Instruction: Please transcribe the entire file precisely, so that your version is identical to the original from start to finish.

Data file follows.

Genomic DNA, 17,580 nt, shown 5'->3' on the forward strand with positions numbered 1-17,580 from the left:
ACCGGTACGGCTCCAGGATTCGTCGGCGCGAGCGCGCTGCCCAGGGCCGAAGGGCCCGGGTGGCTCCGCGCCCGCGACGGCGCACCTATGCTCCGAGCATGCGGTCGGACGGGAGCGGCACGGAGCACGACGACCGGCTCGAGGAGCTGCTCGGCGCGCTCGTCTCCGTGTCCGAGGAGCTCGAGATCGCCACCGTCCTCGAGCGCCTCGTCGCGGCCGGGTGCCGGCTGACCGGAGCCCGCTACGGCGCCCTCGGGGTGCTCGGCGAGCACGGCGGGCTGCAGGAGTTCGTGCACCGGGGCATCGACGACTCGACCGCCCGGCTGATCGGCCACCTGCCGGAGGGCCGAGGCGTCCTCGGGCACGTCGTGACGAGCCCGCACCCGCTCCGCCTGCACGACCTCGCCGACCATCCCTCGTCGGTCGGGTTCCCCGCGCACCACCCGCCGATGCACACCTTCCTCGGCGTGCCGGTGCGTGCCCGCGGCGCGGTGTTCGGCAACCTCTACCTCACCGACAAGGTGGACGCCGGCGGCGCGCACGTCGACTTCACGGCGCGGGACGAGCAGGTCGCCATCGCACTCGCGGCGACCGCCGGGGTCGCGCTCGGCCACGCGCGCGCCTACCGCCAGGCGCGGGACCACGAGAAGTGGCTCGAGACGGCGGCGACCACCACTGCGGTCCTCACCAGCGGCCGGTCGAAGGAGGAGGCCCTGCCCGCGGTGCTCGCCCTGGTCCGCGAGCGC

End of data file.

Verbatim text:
Genomic DNA, 17,580 nt, shown 5'->3' on the forward strand with positions numbered 1-17,580 from the left:
ACCGGTACGGCTCCAGGATTCGTCGGCGCGAGCGCGCTGCCCAGGGCCGAAGGGCCCGGGTGGCTCCGCGCCCGCGACGGCGCACCTATGCTCCGAGCATGCGGTCGGACGGGAGCGGCACGGAGCACGACGACCGGCTCGAGGAGCTGCTCGGCGCGCTCGTCTCCGTGTCCGAGGAGCTCGAGATCGCCACCGTCCTCGAGCGCCTCGTCGCGGCCGGGTGCCGGCTGACCGGAGCCCGCTACGGCGCCCTCGGGGTGCTCGGCGAGCACGGCGGGCTGCAGGAGTTCGTGCACCGGGGCATCGACGACTCGACCGCCCGGCTGATCGGCCACCTGCCGGAGGGCCGAGGCGTCCTCGGGCACGTCGTGACGAGCCCGCACCCGCTCCGCCTGCACGACCTCGCCGACCATCCCTCGTCGGTCGGGTTCCCCGCGCACCACCCGCCGATGCACACCTTCCTCGGCGTGCCGGTGCGTGCCCGCGGCGCGGTGTTCGGCAACCTCTACCTCACCGACAAGGTGGACGCCGGCGGCGCGCACGTCGACTTCACGGCGCGGGACGAGCAGGTCGCCATCGCACTCGCGGCGACCGCCGGGGTCGCGCTCGGCCACGCGCGCGCCTACCGCCAGGCGCGGGACCACGAGAAGTGGCTCGAGACGGCGGCGACCACCACTGCGGTCCTCACCAGCGGCCGGTCGAAGGAGGAGGCCCTGCCCGCGGTGCTCGCCCTGGTCCGCGAGCGC